U.S., NATO warn Afghan troop plan is in peril


Secretary of State John F. Kerry talks to the media following the NATO Foreign Affairs Ministers meeting held at NATO headquarters in Brussels, on Tuesday. (THIERRY CHARLIER/AFP/Getty Images)
December 3, 2013

Time and patience are running out for countries planning to help support Afghanistan’s military after NATO-led troops depart, NATO and U.S. officials warned Tuesday.

Meeting in Brussels with Afghanistan’s interior minister and its senior diplomat, NATO officials made clear that they cannot leave even a small contingent of forces behind without guarantees that Afghan President Hamid Karzai is refusing to give.

“This is not fooling around. This is serious business. There are over 50 nations who are engaged here through NATO in trying to help Afghanistan,” Secretary of State John F. Kerry told reporters. “Those nations have budget cycles; those nations have planning requirements. Those nations have equipment requirements; they have deployment requirements. All of those things are best managed through planning.”

Karzai balked last month at signing a security deal with the United States that governs U.S. support and obligations after most international forces leave next year. A similar agreement covering NATO forces was expected to piggy­back on the U.S. deal, which Karzai has suggested he won’t sign before spring. The Obama administration wants it signed by Dec. 31.

“It is clear that if there is no signature on the legal agreement, there can be no deployment, and the planned assistance will be put at risk,” NATO Secretary General Anders Fogh Rasmussen said.

Rasmussen declined to specify a deadline for a NATO decision but said planning for troop commitments takes time, money and, in some cases, parliamentary approval.

“I have to remind everybody that there are certain realities on the ground,” for nations that would send forces, he said. “Those facts on the ground make it necessary to sign that legal framework very soon.”

U.S. officials have said that the United States and NATO could keep 8,000 to 12,000 troops in Afghanistan after 2014. The U.S. contingent would be partly responsible for training and advising Afghan forces and partly focused on U.S. counterterrorism priorities.

National security adviser Susan E. Rice traveled to Kabul last week to tell Karzai that there was no room for delay or renegotiation of a deal that has been a year in the making. She came away empty-handed, and Karzai has appeared to harden his opposition despite overwhelming approval of the pact by a tribal council he helped select.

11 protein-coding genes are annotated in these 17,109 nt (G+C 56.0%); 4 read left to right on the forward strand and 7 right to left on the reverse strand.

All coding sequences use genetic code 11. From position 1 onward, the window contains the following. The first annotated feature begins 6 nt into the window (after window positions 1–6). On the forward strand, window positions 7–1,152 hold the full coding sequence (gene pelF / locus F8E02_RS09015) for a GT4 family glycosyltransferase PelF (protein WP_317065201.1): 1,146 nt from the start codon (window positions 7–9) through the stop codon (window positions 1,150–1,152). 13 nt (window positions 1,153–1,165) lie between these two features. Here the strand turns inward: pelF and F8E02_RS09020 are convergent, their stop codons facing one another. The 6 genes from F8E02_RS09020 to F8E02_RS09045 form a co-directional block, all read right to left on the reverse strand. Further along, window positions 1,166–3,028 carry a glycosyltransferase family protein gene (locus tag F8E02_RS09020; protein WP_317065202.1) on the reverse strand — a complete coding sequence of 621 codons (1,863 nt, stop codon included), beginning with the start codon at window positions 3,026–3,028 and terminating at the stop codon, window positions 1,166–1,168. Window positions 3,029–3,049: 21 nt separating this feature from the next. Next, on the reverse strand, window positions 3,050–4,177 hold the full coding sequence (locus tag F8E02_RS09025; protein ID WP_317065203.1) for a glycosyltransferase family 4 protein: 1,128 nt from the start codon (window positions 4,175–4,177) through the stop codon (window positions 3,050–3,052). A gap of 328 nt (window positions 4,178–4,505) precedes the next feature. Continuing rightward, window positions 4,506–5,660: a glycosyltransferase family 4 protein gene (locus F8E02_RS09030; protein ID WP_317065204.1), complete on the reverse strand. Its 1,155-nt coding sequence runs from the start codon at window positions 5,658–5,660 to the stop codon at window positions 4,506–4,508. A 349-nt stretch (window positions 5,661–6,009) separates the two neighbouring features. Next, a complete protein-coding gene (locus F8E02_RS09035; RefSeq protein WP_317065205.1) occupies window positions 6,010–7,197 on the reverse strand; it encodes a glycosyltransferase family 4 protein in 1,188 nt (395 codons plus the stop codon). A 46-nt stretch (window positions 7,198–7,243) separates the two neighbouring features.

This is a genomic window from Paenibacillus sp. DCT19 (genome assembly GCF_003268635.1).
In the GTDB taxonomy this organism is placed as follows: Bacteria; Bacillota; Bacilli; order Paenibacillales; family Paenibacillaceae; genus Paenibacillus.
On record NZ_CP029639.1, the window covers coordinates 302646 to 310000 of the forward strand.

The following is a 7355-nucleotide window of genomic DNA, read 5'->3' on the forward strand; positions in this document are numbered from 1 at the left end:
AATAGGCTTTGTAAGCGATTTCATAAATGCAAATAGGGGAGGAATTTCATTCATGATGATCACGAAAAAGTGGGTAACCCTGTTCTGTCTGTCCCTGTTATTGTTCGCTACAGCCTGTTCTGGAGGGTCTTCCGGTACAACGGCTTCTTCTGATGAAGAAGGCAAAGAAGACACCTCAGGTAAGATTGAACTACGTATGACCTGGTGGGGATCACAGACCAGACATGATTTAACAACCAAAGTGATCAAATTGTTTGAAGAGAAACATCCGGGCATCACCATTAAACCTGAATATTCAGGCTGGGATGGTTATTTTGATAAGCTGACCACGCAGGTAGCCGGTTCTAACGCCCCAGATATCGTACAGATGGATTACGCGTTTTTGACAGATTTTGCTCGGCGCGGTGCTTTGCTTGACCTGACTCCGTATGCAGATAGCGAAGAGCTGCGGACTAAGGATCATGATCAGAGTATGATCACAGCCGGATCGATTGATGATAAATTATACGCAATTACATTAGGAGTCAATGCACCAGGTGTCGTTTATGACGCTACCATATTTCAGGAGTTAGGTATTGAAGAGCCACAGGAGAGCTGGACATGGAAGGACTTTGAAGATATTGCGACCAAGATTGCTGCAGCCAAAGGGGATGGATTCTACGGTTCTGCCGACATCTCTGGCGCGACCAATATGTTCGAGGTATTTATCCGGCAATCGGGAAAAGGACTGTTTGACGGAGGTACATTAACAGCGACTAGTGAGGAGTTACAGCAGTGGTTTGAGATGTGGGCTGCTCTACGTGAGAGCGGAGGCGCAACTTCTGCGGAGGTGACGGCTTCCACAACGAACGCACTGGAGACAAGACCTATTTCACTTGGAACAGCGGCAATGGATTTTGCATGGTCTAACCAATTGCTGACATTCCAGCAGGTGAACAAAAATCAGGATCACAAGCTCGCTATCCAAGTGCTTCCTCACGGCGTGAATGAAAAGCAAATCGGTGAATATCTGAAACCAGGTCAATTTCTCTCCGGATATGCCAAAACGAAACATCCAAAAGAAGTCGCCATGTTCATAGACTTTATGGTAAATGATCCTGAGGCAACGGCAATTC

Kerry was meeting with the Afghan officials alongside other NATO foreign ministers over two days of talks here. His frustration was clear seven weeks after he made an emergency trip to Kabul to negotiate the bilateral deal with Karzai. Kerry laid blame on Karzai for changing the terms afterward.

“I don’t believe in renegotiating unilaterally,” he said. “And I don’t think President Obama appreciates, [after] the amount of sacrifice that has been made by our troops, by the American people, to contribute to the future of Afghanistan, that this stuff now is being left in doubt at this critical moment.”

Also Tuesday, the Pentagon announced that the U.S. military has temporarily halted ground shipments of cargo leaving the war zone along a primary supply route into Pakistan. Spokesman Mark Wright said military logisticians decided to stop the shipments through the Torkham Gate border crossing because local drivers working for the U.S. military were being targeted by Pakistani protesters angry about American drone strikes.

Wright said he did not expect any “long-term impact” on the drawdown of military equipment from Afghanistan. The U.S. military also moves smaller amounts of ground cargo via another border checkpoint, in southeastern Afghanistan, as well as by air. The ground routes are far cheaper, however. Wright said the Pentagon expects to resume traffic through the Torkham Gate “in the near future.”

Craig Whitlock in Washington contributed to this report.

Anne Gearan is a national politics correspondent for The Washington Post.
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